Bartholomew Fair (1614) is often described as the last of Ben Jonson’s great comedies. Yet many critics also distinguish the play from its predecessors Volpone, Epicene and The Alchemist, noting its unusually benevolent attitude towards human folly. The carnival world which Jonson creates in this comedy can be seen as a place of festive license, where the failings of humanity are exposed with a new playfulness and generosity. At the same time, the ideals of communal festivity this world relies upon are critiqued as thoroughly as the authoritarian values of those who seek to constrain such license – and, by the end of the play, neither side escapes unscathed.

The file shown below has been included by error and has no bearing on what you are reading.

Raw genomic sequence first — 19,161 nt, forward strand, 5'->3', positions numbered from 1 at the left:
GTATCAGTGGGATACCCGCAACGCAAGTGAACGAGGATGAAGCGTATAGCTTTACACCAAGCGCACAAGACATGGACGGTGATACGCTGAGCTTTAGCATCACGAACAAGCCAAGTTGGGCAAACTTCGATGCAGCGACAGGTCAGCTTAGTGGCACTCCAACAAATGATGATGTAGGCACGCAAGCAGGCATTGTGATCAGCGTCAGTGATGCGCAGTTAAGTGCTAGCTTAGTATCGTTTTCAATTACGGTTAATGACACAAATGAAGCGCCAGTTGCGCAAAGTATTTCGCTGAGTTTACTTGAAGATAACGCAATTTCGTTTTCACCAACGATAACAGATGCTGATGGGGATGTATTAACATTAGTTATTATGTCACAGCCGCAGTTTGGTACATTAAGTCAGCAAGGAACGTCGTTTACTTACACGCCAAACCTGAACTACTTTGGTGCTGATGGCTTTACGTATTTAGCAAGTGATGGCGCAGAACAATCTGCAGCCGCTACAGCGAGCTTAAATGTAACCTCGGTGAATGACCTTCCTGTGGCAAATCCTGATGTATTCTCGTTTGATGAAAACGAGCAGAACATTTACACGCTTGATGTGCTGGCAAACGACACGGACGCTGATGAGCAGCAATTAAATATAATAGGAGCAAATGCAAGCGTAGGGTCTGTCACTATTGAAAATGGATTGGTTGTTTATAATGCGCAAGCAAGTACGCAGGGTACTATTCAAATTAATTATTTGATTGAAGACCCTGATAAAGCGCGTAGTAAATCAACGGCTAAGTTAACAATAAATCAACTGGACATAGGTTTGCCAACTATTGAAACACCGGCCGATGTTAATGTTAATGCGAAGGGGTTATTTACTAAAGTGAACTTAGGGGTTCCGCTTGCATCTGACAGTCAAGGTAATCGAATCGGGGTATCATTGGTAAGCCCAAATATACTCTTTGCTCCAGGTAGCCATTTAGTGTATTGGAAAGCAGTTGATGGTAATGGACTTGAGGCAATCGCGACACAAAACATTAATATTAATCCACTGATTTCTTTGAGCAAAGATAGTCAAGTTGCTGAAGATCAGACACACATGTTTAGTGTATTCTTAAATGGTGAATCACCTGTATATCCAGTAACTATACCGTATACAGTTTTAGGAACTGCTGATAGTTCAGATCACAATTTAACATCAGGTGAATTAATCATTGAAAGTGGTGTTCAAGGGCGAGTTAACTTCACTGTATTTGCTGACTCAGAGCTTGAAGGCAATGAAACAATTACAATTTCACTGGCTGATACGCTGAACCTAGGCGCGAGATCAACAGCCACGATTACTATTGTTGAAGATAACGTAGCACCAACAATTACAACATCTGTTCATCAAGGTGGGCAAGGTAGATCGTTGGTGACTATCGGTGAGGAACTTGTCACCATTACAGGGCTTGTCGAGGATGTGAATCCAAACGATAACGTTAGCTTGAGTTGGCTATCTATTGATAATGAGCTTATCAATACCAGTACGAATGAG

Bartholomew Fair was first staged …
Citation: Preedy, Chloe Kathleen. "Bartholomew Fair". The Literary Encyclopedia. First published 17 September 2012 [https://www.litencyc.com/php/sworks.php?rec=true&UID=6452, accessed 24 September 2023.]